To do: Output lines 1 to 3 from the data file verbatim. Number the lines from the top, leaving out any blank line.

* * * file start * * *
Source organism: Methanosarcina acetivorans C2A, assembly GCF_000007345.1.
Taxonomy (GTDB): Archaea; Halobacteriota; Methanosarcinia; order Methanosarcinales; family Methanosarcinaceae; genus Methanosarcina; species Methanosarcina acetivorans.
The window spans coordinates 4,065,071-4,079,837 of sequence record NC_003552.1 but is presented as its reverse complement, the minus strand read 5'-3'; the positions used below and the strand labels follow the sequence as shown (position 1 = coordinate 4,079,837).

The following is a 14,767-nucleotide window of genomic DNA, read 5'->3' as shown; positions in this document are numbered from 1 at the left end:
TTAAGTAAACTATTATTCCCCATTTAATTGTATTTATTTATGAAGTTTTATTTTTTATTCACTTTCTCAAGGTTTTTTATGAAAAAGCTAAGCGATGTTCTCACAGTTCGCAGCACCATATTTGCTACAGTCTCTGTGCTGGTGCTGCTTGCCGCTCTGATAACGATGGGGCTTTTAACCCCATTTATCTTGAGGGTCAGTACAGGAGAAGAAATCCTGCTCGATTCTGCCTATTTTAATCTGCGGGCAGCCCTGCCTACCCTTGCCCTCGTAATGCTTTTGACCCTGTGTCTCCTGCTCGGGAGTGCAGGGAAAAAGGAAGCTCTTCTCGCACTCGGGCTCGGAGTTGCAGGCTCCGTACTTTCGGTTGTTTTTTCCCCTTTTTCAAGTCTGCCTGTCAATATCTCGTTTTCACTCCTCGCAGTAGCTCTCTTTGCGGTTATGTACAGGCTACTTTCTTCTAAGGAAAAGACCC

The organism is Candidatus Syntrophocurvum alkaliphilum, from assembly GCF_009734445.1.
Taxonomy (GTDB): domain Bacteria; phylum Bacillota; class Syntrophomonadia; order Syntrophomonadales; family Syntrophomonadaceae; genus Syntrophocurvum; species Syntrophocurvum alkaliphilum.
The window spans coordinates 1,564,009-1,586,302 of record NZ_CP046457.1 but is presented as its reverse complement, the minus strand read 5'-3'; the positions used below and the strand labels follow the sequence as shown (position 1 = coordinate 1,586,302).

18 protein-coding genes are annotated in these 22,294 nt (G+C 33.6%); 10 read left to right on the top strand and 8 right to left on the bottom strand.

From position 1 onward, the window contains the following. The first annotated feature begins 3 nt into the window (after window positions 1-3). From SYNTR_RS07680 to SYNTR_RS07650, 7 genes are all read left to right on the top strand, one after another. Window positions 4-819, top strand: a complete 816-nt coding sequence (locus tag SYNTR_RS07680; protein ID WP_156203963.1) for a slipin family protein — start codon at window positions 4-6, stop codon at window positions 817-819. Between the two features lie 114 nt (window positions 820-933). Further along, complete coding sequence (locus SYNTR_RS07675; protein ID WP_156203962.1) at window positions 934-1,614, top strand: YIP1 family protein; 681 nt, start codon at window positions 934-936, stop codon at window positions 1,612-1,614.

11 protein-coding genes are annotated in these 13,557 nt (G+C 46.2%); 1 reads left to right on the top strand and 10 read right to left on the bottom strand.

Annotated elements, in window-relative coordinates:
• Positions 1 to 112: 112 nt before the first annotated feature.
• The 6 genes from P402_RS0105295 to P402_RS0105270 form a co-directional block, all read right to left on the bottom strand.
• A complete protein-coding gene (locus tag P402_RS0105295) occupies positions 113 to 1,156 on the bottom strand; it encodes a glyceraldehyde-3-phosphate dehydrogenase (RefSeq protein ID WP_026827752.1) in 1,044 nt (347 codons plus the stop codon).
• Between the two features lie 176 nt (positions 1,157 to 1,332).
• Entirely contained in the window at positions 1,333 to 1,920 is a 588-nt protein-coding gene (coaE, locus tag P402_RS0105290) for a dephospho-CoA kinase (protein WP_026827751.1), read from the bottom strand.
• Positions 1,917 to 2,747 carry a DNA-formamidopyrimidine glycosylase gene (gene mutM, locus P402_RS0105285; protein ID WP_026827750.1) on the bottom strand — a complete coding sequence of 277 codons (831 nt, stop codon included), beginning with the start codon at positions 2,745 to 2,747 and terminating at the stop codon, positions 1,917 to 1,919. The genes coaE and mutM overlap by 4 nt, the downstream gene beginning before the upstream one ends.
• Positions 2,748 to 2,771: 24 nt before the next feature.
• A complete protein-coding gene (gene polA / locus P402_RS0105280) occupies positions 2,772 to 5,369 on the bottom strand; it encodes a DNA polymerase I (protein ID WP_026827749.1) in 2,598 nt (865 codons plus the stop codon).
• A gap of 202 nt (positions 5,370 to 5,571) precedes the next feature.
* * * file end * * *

Source organism: Methanosarcina acetivorans C2A, assembly GCF_000007345.1.
Taxonomy (GTDB): Archaea; Halobacteriota; Methanosarcinia; order Methanosarcinales; family Methanosarcinaceae; genus Methanosarcina; species Methanosarcina acetivorans.
The window spans coordinates 4,065,071-4,079,837 of sequence record NC_003552.1 but is presented as its reverse complement, the minus strand read 5'-3'; the positions used below and the strand labels follow the sequence as shown (position 1 = coordinate 4,079,837).